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Does the integer p have an odd number of distinct factors?

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Does the integer p have an odd number of distinct factors?  [#permalink]

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New post 27 Oct 2014, 07:55
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A
B
C
D
E

Difficulty:

  45% (medium)

Question Stats:

61% (01:19) correct 39% (01:56) wrong based on 147 sessions

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Re: Does the integer p have an odd number of distinct factors?  [#permalink]

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New post 27 Oct 2014, 09:30
Bunuel wrote:

Tough and Tricky questions: Factors.



Does the integer p have an odd number of distinct factors?

(1) p = q2, where q is a nonzero integer.
(2) p = 2n + 1, where n is a nonzero integer.


From 1) if q = 2, p =4 , # distinct factors = 3 -> odd
if q=5 , p = 10, # distinct factors = 4 -> even
not sufficient

From 2) n=> 4, p=>9, #distinct factors = 3 -> odd
n=> 2, p=> 5, factors => 2 even
not sufficient

Together the statements don't make sense to me since p is always even from #1 and always from odd from #2 above. They are contradictory statements.

Any help?
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Re: Does the integer p have an odd number of distinct factors?  [#permalink]

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New post 27 Oct 2014, 09:41
1
The strategy I used here is plugging in some numbers.

Lets look at statement 1 first.
q = 1 -> p = 1 Distinct factors: 1
q = 2 -> p = 4 Distinct factors: 1,2,4
q = 3 -> p = 9 Distinct factors: 1,3,9
q = 4 -> p = 16 Distinct factors: 1,4,16
q = 5 -> p = 25 Distinct factors: 1,5,25
q = 6 -> p = 36 Distinct factors: 1,2,3,4,6,9,12,18,36

From the pattern above you can see that p does have an odd number of distinct factors for the numbers plugged in above. Statement 1 is SUFFICIENT. With this you can already eliminate choices B,C and E.

Now, lets look at statement 2. Again plugging in the same numbers for n
n = 1 -> p = 3 Distinct factors: 1,3
n = 2 -> p = 5 Distinct factors: 1,5
n = 3 -> p = 7 Distinct factors: 1,7
n = 4 -> p = 9 Distinct factors: 1,3,9
n = 5 -> p = 11 Distinct factors: 1,11
n = 6 -> p = 13 Distinct factors: 1,13

From the pattern above you can see that p has even and odd number of distinct factors for numbers plugged in above. Statement 2 is NOT SUFFICIENT. Thus, the answer choice is A.
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Re: Does the integer p have an odd number of distinct factors?  [#permalink]

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New post 27 Oct 2014, 09:48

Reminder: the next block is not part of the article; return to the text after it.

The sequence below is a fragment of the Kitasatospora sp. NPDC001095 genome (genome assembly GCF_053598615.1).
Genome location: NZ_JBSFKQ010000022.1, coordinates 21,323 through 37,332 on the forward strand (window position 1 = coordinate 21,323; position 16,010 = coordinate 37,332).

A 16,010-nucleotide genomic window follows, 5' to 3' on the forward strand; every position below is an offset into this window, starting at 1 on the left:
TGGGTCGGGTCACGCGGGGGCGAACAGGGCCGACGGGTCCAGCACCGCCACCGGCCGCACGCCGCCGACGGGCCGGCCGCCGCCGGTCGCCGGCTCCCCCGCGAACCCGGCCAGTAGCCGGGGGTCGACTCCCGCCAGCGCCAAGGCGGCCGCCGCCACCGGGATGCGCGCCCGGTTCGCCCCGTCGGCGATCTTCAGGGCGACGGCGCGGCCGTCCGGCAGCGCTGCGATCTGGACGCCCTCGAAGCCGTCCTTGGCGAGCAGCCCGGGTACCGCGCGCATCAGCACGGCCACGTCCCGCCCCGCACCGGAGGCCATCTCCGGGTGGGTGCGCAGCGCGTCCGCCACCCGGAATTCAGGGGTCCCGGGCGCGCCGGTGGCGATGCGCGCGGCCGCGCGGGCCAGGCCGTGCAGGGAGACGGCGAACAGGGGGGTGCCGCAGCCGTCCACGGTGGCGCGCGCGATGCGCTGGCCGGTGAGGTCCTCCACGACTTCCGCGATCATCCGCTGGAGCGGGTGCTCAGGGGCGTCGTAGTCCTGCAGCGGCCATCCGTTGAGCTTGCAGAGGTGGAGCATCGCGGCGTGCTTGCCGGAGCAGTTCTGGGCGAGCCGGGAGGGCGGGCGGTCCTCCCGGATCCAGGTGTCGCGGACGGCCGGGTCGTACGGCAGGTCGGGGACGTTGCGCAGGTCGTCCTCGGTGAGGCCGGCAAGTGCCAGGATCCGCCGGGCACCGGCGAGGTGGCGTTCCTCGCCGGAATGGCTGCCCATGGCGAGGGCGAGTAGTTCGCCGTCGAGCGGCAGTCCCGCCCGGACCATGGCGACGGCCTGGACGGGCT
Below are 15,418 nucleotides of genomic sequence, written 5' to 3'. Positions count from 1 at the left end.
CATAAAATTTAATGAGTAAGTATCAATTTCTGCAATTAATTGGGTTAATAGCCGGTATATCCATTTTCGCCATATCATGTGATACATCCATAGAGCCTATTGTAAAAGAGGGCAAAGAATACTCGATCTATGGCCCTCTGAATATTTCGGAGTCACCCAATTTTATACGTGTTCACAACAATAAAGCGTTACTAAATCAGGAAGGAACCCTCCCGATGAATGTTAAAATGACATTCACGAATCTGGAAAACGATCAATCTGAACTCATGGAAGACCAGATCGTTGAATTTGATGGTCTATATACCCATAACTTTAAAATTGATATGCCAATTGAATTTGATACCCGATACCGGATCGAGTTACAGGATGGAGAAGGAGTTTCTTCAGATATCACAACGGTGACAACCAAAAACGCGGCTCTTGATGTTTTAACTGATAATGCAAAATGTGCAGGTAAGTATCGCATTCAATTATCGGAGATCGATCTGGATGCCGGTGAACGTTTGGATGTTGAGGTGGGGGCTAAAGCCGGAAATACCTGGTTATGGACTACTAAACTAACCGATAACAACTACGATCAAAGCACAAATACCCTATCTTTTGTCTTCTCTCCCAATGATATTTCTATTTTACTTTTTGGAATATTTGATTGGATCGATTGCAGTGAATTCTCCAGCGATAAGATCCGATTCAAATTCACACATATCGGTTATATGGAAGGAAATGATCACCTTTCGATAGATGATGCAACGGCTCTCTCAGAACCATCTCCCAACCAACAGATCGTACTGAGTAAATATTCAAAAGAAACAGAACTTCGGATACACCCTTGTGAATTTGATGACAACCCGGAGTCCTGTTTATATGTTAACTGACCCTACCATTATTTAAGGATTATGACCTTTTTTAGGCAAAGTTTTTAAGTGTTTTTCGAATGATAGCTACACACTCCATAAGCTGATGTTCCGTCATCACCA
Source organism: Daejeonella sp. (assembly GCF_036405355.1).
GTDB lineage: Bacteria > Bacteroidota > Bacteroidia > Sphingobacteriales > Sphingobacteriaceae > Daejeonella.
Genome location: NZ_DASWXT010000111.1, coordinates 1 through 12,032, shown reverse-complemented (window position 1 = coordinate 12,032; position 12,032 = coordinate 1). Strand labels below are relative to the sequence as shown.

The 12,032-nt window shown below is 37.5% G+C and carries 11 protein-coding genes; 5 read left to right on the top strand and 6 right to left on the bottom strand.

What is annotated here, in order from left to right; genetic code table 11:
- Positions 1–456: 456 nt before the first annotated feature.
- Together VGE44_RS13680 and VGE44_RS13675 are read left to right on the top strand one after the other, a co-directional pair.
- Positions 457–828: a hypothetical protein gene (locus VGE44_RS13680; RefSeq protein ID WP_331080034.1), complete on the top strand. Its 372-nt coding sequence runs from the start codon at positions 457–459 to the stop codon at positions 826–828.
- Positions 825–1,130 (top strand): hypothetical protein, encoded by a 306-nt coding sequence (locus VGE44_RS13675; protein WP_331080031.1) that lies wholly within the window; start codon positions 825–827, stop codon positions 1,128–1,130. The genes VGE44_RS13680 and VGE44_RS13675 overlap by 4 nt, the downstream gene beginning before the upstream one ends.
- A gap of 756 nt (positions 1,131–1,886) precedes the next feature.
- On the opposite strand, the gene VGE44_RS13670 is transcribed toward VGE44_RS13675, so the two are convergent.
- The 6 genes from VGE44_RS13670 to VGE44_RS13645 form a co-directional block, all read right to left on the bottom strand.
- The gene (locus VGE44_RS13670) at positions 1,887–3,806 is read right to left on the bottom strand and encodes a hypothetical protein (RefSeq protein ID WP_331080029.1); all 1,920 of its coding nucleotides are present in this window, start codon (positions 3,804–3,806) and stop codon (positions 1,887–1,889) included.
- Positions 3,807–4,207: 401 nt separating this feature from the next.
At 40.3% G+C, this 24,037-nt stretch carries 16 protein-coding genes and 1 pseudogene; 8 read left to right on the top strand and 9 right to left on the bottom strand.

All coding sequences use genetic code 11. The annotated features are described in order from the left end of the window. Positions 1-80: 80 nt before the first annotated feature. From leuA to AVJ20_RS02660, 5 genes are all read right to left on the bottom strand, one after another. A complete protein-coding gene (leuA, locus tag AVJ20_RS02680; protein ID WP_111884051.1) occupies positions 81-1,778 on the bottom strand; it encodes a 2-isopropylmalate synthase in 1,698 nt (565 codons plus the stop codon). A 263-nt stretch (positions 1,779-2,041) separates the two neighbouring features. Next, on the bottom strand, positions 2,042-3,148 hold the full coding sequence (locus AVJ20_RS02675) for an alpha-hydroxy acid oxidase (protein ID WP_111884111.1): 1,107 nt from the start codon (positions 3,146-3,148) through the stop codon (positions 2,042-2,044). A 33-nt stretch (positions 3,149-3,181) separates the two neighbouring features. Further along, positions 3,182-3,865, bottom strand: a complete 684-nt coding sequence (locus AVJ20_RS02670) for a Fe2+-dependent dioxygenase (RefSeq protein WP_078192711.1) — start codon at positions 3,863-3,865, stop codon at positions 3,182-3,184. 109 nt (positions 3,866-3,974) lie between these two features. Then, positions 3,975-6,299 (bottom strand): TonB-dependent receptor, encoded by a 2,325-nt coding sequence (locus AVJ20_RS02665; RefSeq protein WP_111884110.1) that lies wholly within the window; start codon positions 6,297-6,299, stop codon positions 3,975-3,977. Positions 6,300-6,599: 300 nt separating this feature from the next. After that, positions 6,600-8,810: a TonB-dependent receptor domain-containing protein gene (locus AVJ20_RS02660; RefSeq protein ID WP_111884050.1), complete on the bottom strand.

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As per number properties, any square of an integer is integer and has odd number of factors. Thus (1) is sufficient.
From (2), consider 3 and 9. Thus insufficient.
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Does the integer p have an odd number of distinct factors?  [#permalink]

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New post 27 Oct 2014, 11:14
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Initial analysis of the question: Only perfect squares have odd number of distinct factors. Hence, the question is essentially asking whether p is a perfect square

a) P = q^2, and as q is a non zero integer, we can interpret that P will always be a perfect square and that it will have odd number of distinct factors. SUFFICIENT

b) p = 2n + 1, we can substitute n=1, in which case P is not a P.F. but if n=0, or 40 then P = 1, or 81, and is a P.F. Thus, the condition is clearly INSUFFICIENT to make any conclusion based on it.

Thus, answer is A.
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Re: Does the integer p have an odd number of distinct factors?  [#permalink]

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New post 27 Oct 2014, 21:18
As per GMAT CLUB math book :

1) p=q^2

no of different factors of p= 2+1=3 which is odd. hence SUFFICIENT.

2) p=2n+1

taking n=10 ; p=21=3*7
so different factors of p =(1+1)*(1+1)=4 which is even.
taking n=1; p=3 which is odd.
hence its INSUFFICIENT.

Answer must be non other than A
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Re: Does the integer p have an odd number of distinct factors?  [#permalink]

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New post 17 Dec 2015, 07:38
the question basically asks: is p an perfect square?
only perfect squares have an odd number of factors.

statement 1 directly says that p is a perfect square, thus this statement is sufficient.

statement 2 says that p=2n+1. if n=1, then p is 3, a prime number, and thus has only 2 factors.
if n=4, then p=9, which is a perfect square. thus, statement 2 alone is insufficient.
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Re: Does the integer p have an odd number of distinct factors?  [#permalink]

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Re: Does the integer p have an odd number of distinct factors?   [#permalink] 02 Jul 2019, 09:08
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